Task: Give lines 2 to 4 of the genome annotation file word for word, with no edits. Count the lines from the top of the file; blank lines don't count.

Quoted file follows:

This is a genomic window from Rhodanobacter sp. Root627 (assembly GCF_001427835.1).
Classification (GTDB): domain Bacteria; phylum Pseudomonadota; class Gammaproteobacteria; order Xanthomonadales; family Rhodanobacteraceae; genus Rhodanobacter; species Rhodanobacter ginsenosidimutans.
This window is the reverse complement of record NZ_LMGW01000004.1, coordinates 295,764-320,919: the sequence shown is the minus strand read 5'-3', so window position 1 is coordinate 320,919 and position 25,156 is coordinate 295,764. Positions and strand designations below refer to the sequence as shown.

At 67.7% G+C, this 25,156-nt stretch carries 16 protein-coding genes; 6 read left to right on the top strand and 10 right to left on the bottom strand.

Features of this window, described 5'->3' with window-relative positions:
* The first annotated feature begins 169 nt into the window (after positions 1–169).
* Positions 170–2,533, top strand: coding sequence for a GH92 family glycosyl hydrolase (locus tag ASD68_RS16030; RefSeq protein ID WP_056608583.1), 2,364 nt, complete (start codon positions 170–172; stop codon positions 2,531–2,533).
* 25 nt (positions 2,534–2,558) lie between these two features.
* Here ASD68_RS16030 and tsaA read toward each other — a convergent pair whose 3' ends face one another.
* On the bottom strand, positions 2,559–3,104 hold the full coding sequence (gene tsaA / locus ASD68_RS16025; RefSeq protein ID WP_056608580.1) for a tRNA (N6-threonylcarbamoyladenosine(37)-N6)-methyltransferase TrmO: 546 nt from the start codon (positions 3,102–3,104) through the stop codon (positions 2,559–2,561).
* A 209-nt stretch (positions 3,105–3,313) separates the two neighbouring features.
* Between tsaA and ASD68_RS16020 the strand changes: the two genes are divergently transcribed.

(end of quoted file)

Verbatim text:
Classification (GTDB): domain Bacteria; phylum Pseudomonadota; class Gammaproteobacteria; order Xanthomonadales; family Rhodanobacteraceae; genus Rhodanobacter; species Rhodanobacter ginsenosidimutans.
This window is the reverse complement of record NZ_LMGW01000004.1, coordinates 295,764-320,919: the sequence shown is the minus strand read 5'-3', so window position 1 is coordinate 320,919 and position 25,156 is coordinate 295,764. Positions and strand designations below refer to the sequence as shown.

At 67.7% G+C, this 25,156-nt stretch carries 16 protein-coding genes; 6 read left to right on the top strand and 10 right to left on the bottom strand.